One more technology you’ll no doubt want to try is the GoPro App, which allows you to control your camera from your iPhone or Android phone. Personally, I don’t like it because it requires the camera to have Wi-Fi enabled, which sucks up the battery more quickly. But it’s an easy solution if you want to see what your camera is seeing. It’s also an unobtrusive way to hit the record button while looking like you’re just fiddling with your phone. So sneaky.
Which Cards to Use with the Hero 4
If you want reliable cards that don’t corrupt, go with SanDisk or Lexar. The specs on the camera call for a Class 10 or better microSD card. If you don’t really care whether your data always records properly, try Kingston cards, which cost about half as much. I used Kingstons for years in my Canon DSLR cameras and never had a problem with them. That said, I gave them up last year after more serious photographers began to shame me for showing up with them at shoots where data corruption would have been a serious problem.
The best memory card size is the one that’s right behind the cutting edge. You’ll always pay out the nose for the biggest, fastest card, but you can pick up the second-biggest for about a quarter of the price. Right now, that’s a 64GB card. Within a few months, 128GB cards will probably cost what a 64GB card costs now. SanDisk cards tend to come with an SD-card-slot adapter (all new Macs have a place to plug them in), and Lexars come with USB-port adapters. Get the ones that will let you dump your data onto a hard drive most efficiently. The Hero 4 can produce a lot of data, so you’ll probably want to get an external hard drive pretty soon, too. The G-Tec 1TB G-Drive Mini is a good place to start.
We’d all really appreciate it if you turned the sound off on the camera. That annoying tone every time you hit a button isn’t really necessary. Just remember that it takes one good solid press on the shutter button to start recording and a three-second press on the power button to turn it on and off. The sound is under the setup menu. Press the power/mode button until you see the gears and “setup.” Click the shutter button. Then scroll down the menu until you see the music note. Set it to “off.”
Turn off the red blinking light on the front of the camera. The switch for that is right above the sound setting in the setup menu. It defaults to 4. Switch it to 0. If you’re wearing a head cam, the red light on the front just advertises that you’re wearing a camera. It’ll also put off wildlife if you’re trying to get up close and personal with animals. Ditch it. The LCD screen still clearly indicates that the camera is rolling and how long it’s been going.
Heat It Before You Stick It
To really stick a QR mount to something, heat it up and apply it to a clean surface. If you’ve ever tried to stick a GoPro to your ski tip on a cold morning, you’ve no doubt watched the camera go bouncing down the mountain. One thing I saw all of the serious GoProers do is heat up the red plastic adhesive cover with a lighter before peeling it off and sticking it.
During underwater shoots, the GoPro creatives often used something called a K-Tec Norbert. It’s basically just a metal frame with some cheese plating that allows multiple cameras to be attached in the same orientation. That allowed them to have one camera running at 60 fps, another at 24 fps, and a third shooting a still image once every second or two.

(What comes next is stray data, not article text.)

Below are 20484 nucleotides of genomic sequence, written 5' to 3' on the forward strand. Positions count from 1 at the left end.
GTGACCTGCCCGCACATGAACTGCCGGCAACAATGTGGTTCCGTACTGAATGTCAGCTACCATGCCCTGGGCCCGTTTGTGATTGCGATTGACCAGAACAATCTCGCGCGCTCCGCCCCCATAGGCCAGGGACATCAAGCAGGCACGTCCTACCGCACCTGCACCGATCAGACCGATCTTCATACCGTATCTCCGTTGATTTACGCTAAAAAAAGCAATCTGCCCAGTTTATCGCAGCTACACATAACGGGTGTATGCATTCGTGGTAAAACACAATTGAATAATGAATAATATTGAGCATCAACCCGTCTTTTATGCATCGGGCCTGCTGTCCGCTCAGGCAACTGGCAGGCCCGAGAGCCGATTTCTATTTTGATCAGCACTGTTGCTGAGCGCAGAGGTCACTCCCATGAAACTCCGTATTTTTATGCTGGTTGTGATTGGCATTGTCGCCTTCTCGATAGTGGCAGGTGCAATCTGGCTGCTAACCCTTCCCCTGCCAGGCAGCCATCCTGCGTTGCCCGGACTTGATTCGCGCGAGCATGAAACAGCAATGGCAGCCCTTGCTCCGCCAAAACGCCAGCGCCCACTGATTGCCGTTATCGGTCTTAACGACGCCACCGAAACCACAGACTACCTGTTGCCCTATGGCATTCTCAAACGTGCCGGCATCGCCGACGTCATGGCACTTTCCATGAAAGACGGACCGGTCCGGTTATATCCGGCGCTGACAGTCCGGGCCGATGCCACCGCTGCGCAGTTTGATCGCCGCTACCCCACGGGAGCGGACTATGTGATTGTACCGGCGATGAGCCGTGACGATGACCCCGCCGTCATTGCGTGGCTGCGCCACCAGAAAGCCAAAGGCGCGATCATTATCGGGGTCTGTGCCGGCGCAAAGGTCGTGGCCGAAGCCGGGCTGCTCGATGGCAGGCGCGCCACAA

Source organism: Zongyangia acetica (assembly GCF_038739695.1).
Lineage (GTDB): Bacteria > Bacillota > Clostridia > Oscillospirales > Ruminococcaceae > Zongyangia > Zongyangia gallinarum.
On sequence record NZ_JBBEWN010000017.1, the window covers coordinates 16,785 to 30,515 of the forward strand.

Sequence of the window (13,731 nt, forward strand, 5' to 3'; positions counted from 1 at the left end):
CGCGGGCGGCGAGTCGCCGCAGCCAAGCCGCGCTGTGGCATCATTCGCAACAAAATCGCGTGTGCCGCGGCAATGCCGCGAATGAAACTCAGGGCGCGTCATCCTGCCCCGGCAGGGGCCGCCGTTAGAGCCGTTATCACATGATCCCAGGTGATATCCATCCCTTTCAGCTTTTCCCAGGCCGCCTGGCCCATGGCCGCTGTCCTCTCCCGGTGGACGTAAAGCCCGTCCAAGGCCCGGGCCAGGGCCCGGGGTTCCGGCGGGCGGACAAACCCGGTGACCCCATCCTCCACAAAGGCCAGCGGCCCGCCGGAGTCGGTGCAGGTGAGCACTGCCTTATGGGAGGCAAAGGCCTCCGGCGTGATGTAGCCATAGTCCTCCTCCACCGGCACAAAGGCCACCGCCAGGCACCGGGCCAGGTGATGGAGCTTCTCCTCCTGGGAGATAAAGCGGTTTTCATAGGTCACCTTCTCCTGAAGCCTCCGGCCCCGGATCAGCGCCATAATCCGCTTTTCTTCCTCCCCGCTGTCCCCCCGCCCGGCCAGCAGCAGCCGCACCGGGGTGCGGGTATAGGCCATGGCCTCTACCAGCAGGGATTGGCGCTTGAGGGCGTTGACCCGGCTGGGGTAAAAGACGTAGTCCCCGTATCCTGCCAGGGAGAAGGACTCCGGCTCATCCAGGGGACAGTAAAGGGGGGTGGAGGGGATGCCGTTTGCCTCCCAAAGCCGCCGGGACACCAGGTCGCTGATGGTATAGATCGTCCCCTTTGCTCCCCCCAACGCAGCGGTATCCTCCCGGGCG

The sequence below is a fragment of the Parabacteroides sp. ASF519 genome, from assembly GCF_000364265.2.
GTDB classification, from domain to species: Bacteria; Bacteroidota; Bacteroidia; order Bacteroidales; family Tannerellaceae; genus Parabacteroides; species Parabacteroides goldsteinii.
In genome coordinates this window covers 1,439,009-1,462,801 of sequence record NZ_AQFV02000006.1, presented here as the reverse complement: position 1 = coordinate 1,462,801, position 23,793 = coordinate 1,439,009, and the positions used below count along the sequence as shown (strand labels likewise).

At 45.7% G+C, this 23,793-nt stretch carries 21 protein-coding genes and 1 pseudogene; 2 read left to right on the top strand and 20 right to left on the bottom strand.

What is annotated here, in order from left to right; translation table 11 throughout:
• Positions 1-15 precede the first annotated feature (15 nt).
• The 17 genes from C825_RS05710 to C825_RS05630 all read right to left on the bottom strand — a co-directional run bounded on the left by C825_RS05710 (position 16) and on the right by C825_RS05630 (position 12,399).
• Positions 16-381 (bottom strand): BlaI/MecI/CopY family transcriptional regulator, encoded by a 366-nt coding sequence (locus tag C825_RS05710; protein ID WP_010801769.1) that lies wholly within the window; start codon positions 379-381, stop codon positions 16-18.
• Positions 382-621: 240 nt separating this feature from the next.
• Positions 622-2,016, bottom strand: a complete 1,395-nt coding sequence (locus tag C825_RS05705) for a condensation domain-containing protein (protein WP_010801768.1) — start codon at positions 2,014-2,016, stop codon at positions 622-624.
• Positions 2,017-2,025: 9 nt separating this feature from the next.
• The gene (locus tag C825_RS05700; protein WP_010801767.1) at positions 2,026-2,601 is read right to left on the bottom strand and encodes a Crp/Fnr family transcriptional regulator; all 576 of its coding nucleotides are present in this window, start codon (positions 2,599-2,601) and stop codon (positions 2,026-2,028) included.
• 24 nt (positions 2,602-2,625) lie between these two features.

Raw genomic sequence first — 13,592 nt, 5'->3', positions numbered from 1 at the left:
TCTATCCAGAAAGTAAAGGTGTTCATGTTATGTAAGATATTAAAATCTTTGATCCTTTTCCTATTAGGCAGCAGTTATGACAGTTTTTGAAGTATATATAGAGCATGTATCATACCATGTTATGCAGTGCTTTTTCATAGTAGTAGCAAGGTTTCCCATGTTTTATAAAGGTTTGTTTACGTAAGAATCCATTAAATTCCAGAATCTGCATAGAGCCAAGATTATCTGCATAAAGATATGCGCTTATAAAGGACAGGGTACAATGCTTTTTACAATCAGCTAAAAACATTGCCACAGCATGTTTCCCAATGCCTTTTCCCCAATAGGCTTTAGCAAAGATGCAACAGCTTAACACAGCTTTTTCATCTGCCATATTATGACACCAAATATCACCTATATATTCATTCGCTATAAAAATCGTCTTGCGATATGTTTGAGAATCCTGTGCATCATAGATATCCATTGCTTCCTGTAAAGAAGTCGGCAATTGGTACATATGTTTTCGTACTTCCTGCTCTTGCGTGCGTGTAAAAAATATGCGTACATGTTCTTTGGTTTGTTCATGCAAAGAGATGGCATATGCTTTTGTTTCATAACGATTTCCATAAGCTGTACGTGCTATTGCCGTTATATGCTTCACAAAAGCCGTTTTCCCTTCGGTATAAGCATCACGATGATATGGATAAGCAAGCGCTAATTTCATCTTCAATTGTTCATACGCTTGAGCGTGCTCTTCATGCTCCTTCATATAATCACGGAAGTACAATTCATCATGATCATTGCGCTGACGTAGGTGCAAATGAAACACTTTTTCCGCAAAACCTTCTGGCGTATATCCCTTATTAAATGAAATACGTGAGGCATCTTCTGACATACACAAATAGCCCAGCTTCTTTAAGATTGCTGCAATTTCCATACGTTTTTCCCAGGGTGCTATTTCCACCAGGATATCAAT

Try a Drop Cam
Putting a camera on a fixed object underwater can yield some great results—things like boats passing overhead, kayakers rolling, trout swimming by. One easy way to do this is to zip-tie a camera by its male QR piece onto a standard dive weight. Just remember where you put it.
The best footage requires smooth movement on the camera. You need to figure out ways to keep the camera stable. At the recent GoPro Hero 4 launch, I watched YouTuber Mitch Bergsma hold the camera to his lips on a handle. Since your head is naturally more stable than your hand, this helps keep bumps out of your footage. Mitch has hundreds of similar tips and tricks on his YouTube channel that can help you make better movies.
Be a Trapper, Not a Hunter
On a surf trip in the South Pacific, Schmidt heard a surfing magazine editor remark that he and his GoPro filmmakers were more like trappers than hunters. They kept attaching cameras to surfboards and the people riding them, sending them out, and then checking the results. Typically, photographers and videographers stalk around the world pointing their cameras at stuff and then pushing the shutter button. The thing to remember is that sometimes you just need to put a camera where you think the action will happen. Try giving the camera to the kids or strapping it to a soccer player’s shin pad. GoPro just released a dog harness, called the Fetch, that lets your dog do the filming. The main thing is not to feel like you have to wear or hold your cameras to get the best footage. Let other people (and animals) do the hard work for you.
Hero 4 Black Edition ($499)
- 4K video at 30 fps
- 2.7K video at 60 fps
- 1080p (1K) video at 120 fps
- 12-megapixel stills
- Nightlapse setting
- Highlight tagging
- Protune on photo and video
Hero 4 Silver Edition ($399)
- 2.7K video at 30 fps
- 1080p (1K) video at 60 fps
- 12-megapixel stills
- Nightlapse setting
- Protune on photo and video
- Highlight tagging
- 1080p video at 30 fps
- 720p video at 60 fps
- 5-megapixel stills